3 Ways to Better Support Marketing Decisions with Data
It’s often said that marketing is both an art and a science. The science side is increasingly in the spotlight as companies use data to optimize the customer experience at every touchpoint. But, ensuring that insights surfaced from that data lead to action requires the arts of communication and collaboration.
Highly data-driven organizations are three times more likely than others to report significant improvement in decision-making.1 Yet, 62% of executives still rely more on experience than data to make their decisions.2 When the stakes are high, decision-makers need information they can trust, easily consume, and understand.
Below are three ways marketing organizations can take action on their data to better support decisions:
Whether you have trouble connecting teams or data sources, silos can prevent your marketing organization from reaching current and potential customers. Data silos prevent you from gaining a holistic view of the customer journey. Organizational silos slow down the flow of information and ideas. What’s more, organizational silos are the number one barrier to improving customer experience.3
Outline a data strategy to organize and integrate information sources so you have the complete picture to your customers’ journeys. Collaboration and communication between departments is also key. Better yet, make sure marketers and analysts all have access to the same data sets and technology.
Good data storytelling means making data easy to process. By taking the time to visualize your data, you’ll be able to tell a compelling story at a glance.
The goal of a revenue chart, heat map, or bar graph should be to simplify a complicated idea or communicate a body of information in seconds. Tools can help make data quickly actionable by taking multiple data sources and turning them into interactive reports and dashboards. Focus on reducing misinterpretations of your data and making it easy for decision makers to act.
If the data can’t be understood, its insights cannot be acted on. But just as important, if the data and ideas are not shared with the right people at the right time, decision makers can’t fully leverage the power of marketing data.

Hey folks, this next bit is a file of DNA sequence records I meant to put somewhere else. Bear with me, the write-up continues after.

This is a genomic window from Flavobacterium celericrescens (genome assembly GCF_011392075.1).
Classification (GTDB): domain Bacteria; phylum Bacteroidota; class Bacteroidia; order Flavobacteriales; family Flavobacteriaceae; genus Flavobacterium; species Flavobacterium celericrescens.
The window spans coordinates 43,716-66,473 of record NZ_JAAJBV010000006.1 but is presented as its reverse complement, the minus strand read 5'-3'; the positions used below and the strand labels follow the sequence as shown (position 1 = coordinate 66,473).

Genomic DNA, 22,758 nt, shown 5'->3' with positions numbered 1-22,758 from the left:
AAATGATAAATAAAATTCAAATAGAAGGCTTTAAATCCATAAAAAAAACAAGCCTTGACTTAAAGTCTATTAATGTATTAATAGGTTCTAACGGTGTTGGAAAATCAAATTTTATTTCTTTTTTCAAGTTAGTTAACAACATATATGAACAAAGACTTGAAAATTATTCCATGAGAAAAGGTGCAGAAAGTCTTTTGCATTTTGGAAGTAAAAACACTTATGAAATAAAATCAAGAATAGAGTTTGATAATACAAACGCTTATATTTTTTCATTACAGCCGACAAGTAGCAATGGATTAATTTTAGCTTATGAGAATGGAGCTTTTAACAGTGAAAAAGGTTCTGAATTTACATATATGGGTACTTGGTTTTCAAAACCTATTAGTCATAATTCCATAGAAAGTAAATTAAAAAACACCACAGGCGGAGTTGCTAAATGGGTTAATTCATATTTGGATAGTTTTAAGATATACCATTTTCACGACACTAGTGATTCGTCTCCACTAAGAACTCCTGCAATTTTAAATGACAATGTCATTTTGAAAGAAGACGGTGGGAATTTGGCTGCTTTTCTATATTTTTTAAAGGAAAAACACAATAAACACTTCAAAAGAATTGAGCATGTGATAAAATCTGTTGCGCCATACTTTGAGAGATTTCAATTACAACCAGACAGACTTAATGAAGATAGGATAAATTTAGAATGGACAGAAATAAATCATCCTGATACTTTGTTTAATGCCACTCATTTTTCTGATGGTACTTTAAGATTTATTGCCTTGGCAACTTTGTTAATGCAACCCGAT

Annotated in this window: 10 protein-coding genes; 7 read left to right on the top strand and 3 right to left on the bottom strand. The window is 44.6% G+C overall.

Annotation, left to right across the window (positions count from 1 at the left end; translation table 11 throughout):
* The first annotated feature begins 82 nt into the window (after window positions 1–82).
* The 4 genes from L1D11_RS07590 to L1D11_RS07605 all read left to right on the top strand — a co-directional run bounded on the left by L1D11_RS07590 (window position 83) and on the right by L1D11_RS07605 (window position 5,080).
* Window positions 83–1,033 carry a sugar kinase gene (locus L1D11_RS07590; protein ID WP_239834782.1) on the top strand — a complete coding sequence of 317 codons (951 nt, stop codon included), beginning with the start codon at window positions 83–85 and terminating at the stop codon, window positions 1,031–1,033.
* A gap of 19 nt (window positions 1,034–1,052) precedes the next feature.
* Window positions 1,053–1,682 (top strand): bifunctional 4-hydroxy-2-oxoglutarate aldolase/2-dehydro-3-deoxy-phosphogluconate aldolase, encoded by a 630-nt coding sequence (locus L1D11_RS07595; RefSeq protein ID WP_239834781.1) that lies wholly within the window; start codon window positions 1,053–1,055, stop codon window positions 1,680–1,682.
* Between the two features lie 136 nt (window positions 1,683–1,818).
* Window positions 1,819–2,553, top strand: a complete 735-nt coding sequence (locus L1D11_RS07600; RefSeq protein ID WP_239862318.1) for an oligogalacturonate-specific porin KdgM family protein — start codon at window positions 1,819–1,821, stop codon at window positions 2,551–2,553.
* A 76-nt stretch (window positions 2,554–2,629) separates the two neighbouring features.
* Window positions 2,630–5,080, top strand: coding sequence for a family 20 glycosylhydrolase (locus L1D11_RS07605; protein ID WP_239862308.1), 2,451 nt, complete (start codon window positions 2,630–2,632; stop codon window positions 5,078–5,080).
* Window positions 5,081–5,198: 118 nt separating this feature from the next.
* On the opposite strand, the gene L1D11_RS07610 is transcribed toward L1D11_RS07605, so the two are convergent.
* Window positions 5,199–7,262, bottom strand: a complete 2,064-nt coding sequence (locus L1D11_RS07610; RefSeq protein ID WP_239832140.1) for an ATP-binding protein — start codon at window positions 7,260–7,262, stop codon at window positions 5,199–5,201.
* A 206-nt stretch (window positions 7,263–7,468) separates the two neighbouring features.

“Real-time data is critically important. Otherwise, business leaders may be making decisions off data that is no longer relevant. The business landscape changes so quickly, and stale data may inadvertently lead to the wrong decision,” says Suzanne Mumford, head of marketing for the Google Analytics 360 Suite.
Look for solutions that offer data visualization and built-in collaboration capabilities so you can start practicing all three steps right away:
- Organize workflow and integrate data from multiple sources
- Visualize information by creating easy-to-digest, interactive reports
- Share insights by setting up dashboards with real-time collaboration
Download “Measuring Marketing Insights,” a collection of Harvard Business Review articles, to learn more about how to turn data into action.
A version of this article first appeared as sponsor content on HBR.org in August 2016.
1. PwC's Global Data and Analytics Survey, Big Decisions™, Base: 1,135 senior executives, Global, May 2016
2. PwC's Global Data and Analytics Survey, Big Decisions™, Base: 2,106 senior executives, Global, May 2016
3. Harvard Business Review Analytic Services, "Marketing in the Driver's Seat: Using Analytics to Create Customer Value," 2015.